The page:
Monday , April 6 2020
Home / Stacy Herbert /[KR1485] Keiser Report: Stock Markets Party Like It’s 1999

[KR1485] Keiser Report: Stock Markets Party Like It’s 1999

Summary:
Continuing with their look back on 2019 and their look forward to 2020, Max and Stacy look at the year end charts from 2019 as the NASDAQ (up nearly 40%) parties like it’s 1999 when the index closed up 85%. Could 2020 achieve even higher returns? The massive end of year rally in the stock markets matched the Fed’s v-shaped recovery in its balance sheet which ballooned by over a hundred billion per month in the last four months of the year. Should anyone fight the Fed? Or ride their free money helicopter to ever higher highs? In the second half, Max talks to Mitch Feierstein of PlanetPonzi.com about the euphoria in the markets. How long it might last, how big the Fed’s balance sheet might grow. Mitch admits that he had

Topics:
Stacy Herbert considers the following as important:

This could be interesting, too:

Charles Hugh Smith writes The Covid-19 Dominoes Fall: The World Is Insolvent

Charles Hugh Smith writes Goodbye to All That: The Demise of Globalization and Imperial Pretensions

Stacy Herbert writes [KR1513] Keiser Report | Thinking Exponentially

Charles Hugh Smith writes And Then Came the Lawsuits: Pandemic in a Litigious Society

Continuing with their look back on 2019 and their look forward to 2020, Max and Stacy look at the year end charts from 2019 as the NASDAQ (up nearly 40%) parties like it’s 1999 when the index closed up 85%. Could 2020 achieve even higher returns? The massive end of year rally in the stock markets matched the Fed’s v-shaped recovery in its balance sheet which ballooned by over a hundred billion per month in the last four months of the year. Should anyone fight the Fed? Or ride their free money helicopter to ever higher highs? In the second half, Max talks to Mitch Feierstein of PlanetPonzi.com about the euphoria in the markets. How long it might last, how big the Fed’s balance sheet might grow. Mitch admits that he had called 2019 wrongly because he looked at fundamentals rather than at the willingness of the Fed to print money with such enthusiasm. How long it may continue is anyone’s guess, but the higher the bubble goes, the bigger will be the eventual fall.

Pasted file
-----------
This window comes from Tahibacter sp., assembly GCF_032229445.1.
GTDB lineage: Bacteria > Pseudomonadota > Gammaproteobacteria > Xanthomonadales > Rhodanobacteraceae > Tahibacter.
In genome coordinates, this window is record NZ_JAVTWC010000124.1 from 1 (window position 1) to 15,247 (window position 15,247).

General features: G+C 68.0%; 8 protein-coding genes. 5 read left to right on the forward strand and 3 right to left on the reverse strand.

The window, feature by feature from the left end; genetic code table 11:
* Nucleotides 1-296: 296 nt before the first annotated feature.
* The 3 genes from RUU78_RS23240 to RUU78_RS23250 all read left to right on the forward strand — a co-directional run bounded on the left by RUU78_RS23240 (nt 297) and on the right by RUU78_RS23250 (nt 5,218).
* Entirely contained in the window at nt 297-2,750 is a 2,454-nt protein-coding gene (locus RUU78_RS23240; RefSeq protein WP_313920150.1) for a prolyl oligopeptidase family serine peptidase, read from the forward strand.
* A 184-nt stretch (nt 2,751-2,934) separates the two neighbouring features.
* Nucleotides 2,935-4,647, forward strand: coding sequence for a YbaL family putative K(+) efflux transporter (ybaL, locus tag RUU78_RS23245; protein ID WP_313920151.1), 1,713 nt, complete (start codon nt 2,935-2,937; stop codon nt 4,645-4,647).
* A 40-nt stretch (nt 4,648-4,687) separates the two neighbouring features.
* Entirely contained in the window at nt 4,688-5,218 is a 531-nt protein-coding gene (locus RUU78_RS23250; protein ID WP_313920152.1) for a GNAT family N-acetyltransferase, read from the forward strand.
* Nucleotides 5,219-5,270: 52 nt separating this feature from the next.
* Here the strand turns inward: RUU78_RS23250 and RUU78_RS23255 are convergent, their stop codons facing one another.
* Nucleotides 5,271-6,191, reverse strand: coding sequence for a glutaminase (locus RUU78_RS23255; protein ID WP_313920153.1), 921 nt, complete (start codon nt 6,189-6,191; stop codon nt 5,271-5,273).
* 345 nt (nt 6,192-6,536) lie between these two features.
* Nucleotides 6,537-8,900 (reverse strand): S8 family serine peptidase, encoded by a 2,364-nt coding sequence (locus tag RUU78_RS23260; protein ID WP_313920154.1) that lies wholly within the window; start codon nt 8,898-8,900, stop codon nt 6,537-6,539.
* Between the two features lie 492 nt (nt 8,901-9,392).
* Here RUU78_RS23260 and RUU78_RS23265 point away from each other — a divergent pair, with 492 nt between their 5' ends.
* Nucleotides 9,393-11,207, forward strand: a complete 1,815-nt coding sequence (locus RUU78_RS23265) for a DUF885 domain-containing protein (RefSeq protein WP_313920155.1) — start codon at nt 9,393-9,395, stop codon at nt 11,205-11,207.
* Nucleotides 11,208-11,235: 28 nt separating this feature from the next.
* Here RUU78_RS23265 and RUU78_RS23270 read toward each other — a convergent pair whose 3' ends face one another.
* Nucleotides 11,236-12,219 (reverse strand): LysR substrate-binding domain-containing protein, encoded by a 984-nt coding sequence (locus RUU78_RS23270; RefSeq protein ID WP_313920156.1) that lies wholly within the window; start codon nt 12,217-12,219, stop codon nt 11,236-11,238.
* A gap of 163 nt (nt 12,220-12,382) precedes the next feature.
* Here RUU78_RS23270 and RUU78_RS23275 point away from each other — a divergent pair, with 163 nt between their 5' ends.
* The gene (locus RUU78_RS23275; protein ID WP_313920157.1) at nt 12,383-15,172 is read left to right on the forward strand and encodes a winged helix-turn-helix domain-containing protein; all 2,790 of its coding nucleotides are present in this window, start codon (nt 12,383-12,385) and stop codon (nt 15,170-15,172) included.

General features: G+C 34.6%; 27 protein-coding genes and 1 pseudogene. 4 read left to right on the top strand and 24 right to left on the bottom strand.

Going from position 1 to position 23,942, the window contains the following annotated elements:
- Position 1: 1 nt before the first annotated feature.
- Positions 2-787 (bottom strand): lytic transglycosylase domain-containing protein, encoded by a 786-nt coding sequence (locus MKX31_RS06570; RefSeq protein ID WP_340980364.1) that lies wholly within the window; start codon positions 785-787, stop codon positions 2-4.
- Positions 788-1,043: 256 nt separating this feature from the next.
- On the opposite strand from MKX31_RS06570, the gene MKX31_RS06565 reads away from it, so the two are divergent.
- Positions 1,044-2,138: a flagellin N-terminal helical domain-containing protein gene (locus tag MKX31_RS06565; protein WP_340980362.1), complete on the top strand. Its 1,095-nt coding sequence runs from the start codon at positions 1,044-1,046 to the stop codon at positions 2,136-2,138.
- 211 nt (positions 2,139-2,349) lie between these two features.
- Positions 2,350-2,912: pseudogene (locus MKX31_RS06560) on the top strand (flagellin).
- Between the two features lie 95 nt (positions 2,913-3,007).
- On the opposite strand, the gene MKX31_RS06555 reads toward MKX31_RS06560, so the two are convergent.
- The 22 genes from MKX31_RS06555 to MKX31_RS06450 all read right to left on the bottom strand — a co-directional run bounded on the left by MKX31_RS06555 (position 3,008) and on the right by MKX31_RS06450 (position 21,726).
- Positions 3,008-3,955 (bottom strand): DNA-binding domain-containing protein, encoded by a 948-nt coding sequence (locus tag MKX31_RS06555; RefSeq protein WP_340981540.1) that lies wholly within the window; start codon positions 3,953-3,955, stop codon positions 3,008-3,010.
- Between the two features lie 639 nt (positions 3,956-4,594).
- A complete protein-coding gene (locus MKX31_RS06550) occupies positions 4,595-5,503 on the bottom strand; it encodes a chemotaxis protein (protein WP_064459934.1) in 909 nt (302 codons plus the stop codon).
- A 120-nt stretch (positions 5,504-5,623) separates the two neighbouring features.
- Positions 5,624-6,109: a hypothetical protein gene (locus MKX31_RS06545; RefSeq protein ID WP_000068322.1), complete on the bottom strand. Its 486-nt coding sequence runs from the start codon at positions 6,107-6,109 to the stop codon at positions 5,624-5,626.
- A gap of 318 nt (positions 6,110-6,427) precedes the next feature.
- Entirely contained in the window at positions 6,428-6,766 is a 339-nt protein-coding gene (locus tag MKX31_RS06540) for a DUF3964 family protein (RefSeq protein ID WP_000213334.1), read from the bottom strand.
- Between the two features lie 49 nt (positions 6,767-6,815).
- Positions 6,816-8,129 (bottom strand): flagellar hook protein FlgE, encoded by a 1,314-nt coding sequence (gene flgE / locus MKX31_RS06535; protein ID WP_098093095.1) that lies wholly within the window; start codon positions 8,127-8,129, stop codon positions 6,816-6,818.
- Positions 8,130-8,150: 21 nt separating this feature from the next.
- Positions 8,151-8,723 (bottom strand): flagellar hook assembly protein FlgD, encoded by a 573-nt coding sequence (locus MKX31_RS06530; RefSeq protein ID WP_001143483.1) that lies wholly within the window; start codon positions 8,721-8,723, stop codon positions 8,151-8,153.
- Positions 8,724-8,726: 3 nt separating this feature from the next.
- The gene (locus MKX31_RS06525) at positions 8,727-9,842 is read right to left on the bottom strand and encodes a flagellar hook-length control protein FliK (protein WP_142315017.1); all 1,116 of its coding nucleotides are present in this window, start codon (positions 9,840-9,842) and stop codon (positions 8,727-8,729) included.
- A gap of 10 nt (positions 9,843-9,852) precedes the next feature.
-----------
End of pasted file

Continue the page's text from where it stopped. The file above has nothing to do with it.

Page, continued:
Leave a Reply

Your email address will not be published. Required fields are marked *